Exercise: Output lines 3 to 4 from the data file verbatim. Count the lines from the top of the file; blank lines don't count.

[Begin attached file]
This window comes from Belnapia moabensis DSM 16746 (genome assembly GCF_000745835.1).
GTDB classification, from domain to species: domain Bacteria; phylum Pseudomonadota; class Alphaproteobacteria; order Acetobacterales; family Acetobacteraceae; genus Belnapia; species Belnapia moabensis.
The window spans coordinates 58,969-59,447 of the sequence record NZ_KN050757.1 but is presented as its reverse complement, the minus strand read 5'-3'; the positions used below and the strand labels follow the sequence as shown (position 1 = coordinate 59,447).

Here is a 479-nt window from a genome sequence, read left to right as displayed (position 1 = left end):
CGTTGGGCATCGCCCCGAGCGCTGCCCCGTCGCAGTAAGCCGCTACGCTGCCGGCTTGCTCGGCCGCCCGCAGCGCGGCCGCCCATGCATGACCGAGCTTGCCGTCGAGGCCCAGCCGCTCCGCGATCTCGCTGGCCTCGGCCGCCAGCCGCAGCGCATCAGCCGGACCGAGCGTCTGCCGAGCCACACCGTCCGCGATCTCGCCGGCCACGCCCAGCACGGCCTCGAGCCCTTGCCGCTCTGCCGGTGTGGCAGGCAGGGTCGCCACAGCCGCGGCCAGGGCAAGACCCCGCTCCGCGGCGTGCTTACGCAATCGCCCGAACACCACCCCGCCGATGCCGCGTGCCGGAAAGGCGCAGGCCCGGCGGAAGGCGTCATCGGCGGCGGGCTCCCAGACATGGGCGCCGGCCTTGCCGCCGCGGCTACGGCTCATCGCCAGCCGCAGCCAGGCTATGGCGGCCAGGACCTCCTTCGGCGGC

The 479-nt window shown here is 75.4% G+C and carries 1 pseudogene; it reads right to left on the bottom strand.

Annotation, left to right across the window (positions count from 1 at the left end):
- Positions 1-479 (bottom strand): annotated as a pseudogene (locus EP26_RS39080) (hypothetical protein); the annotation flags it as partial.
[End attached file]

The window spans coordinates 58,969-59,447 of the sequence record NZ_KN050757.1 but is presented as its reverse complement, the minus strand read 5'-3'; the positions used below and the strand labels follow the sequence as shown (position 1 = coordinate 59,447).

Here is a 479-nt window from a genome sequence, read left to right as displayed (position 1 = left end):